I’ll admit though that I am guilty as charged when it comes to yearning for the Leftie Days of Yore. I miss the spectacular trades union banners, the candle-lit windows during the miners’ strike, the marches to restore democracies in Greece, Argentina, Chile. I have a whole collection of pins I can’t even remember how I acquired, including “MPLA for Angola,” “Chile Resists,” “Stop the Sackings,” and “Recognize the PRG.” I am glad that CND is still going and is still meaningful. Greenham Common women? Presente!
We should not repeat the mistakes of history and we should most definitely learn from them. But should we also perhaps replicate, rather than disavow, our successes?
Recently, during one of my nostalgia binges, I stumbled upon the archives of the British Society for Social Responsibility in Science, a collection of largely Marxist scientists intent on changing society, and thereby the role of science within it, to benefit working people. During my search, I came across a pamphlet entitled, “Nuclear Power — The Rigged Debate,” published in 1981 by the BSSRS’s Politics of Energy Group.
Early in the first section there were some telling observations that still ring true. Sadly.
“The anti-nuclear arguments have often been on the defensive against an industry possessing much of the key information and specialists (and virtually all of the money),” the unnamed authors wrote. “The ‘debate’ is reduced to a battle of plausibilities, which few people can be bothered to follow even when we take the trouble to decode the jargon.”
The authors argued that nuclear energy was developed, at least in the UK, because it was the easiest form of energy supply the state could control. It was an excellent way to destroy the coal miners’ union. It was also quite useful in suppressing Third World countries into submission as we plundered their uranium.
The “rigged” debate they refer to, is relished today even more eagerly than before, especially by the mainstream media. It is all about conflicting opinion.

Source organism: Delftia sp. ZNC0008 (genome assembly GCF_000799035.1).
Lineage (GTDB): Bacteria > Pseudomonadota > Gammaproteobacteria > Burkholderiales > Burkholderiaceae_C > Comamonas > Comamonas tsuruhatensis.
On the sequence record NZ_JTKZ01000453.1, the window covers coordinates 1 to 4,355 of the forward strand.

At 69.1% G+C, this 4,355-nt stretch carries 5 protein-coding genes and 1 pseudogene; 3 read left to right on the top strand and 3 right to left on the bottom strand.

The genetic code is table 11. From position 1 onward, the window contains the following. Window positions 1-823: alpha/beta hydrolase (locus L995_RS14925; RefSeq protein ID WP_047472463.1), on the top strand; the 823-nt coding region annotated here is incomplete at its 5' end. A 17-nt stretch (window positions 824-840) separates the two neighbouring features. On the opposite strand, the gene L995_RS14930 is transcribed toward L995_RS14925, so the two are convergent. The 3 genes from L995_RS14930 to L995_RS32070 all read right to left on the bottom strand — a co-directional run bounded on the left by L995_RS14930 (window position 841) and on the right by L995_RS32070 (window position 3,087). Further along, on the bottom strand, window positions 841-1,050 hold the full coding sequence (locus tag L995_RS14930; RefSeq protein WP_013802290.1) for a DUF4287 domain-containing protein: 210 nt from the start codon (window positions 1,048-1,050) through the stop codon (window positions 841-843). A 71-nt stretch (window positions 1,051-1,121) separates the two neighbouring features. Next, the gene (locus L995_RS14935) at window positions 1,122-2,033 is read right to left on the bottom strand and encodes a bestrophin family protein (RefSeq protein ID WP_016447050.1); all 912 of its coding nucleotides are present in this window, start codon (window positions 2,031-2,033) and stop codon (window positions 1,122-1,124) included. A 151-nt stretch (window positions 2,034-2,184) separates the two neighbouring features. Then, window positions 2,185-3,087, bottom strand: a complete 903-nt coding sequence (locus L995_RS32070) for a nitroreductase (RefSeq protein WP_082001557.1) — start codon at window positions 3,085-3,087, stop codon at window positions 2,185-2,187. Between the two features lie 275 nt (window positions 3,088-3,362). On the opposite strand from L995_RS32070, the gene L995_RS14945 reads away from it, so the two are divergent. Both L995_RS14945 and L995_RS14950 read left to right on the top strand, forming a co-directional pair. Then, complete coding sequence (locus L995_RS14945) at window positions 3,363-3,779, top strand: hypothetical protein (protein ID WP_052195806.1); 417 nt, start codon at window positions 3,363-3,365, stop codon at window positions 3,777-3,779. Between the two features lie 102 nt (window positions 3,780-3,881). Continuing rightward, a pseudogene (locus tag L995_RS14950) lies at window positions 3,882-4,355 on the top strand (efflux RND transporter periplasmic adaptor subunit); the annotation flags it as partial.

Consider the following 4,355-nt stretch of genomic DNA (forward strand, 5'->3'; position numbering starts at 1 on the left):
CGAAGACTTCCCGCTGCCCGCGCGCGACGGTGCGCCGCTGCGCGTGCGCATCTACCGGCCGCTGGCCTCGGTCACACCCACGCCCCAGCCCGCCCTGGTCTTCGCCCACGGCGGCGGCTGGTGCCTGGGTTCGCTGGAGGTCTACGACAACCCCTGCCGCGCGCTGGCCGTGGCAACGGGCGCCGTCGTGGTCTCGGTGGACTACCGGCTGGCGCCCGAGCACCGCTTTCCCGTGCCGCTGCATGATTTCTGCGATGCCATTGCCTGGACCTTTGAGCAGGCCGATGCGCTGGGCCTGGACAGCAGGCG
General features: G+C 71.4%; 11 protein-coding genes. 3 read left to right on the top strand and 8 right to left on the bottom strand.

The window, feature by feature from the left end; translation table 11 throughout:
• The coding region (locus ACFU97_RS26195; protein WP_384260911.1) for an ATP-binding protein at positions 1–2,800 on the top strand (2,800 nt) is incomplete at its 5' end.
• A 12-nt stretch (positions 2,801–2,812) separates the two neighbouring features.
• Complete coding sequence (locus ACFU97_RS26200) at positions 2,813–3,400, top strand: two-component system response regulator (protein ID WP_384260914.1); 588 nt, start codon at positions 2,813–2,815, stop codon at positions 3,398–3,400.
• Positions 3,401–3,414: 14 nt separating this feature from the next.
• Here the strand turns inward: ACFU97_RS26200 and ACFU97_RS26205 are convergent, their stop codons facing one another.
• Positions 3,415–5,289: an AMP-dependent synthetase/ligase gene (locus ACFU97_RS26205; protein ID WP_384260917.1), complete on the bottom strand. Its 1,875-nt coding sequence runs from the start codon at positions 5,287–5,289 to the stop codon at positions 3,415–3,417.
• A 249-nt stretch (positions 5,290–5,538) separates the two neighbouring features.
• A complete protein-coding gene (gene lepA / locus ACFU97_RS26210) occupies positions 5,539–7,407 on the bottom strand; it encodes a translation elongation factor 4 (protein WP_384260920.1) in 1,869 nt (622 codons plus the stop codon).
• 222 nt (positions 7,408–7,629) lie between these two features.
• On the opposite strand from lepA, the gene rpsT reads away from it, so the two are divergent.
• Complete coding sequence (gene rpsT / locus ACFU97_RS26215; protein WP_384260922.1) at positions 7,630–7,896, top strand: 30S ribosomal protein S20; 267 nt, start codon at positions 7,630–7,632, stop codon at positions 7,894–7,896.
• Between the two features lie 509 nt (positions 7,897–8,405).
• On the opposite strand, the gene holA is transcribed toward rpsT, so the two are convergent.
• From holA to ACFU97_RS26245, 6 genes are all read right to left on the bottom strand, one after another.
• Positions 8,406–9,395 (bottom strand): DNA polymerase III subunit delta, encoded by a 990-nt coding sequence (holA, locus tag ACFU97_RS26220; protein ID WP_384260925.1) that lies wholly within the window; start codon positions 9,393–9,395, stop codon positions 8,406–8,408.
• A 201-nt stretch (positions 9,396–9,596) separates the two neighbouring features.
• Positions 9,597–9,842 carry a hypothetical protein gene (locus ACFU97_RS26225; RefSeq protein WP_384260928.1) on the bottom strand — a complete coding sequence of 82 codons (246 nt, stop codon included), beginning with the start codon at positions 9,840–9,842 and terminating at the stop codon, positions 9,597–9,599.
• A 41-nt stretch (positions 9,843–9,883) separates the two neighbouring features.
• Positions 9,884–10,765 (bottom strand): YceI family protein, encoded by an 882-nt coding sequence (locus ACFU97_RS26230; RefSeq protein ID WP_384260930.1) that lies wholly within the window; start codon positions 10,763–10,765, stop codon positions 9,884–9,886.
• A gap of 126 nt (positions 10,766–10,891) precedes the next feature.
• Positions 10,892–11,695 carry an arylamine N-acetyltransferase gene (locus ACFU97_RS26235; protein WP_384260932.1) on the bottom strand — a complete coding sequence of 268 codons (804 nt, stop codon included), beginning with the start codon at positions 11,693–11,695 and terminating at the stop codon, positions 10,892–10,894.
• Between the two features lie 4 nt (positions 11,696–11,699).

But the authors wanted us to look deeper. For example, rather than just debate the so-called “safe” level of exposure to radiation, we should “at the same time understand how and why such a unit was devised in the first place, as a way of making the risks of deadly radiation more ‘acceptable’ to workers.”
There is not space here to do this pamphlet justice and it is a fascinating tract. It forces us to see that nuclear energy was chosen for political, not scientific reasons, for control of the workforce, not the benefit of humankind.
Is it a wonderful throwback written in language so rooted in Marxism as to be dismissed or even ridiculed by today’s modernists? Is reading it now symptomatic of an attempt to relive the past? Possibly. Or is it an important document that informs our present, a reminder that we in fact refused to learn the lessons it sought to teach us?
Yes, Britain does need progressive parties. Corbyn is well positioned to put the “you” back in Labour and restore it to working people. Blair destroyed that. The strongholds of Brexit in the working north are the most compelling evidence of this.
Those who labour need Corbyn. Messiah he is not. But, like far too few of us, age has not edged him toward the center. He has held fast to his principles and his integrity. He has not betrayed working people. If that makes him a Leftie of the 1970s or even the 1890s, then that’s fine with me.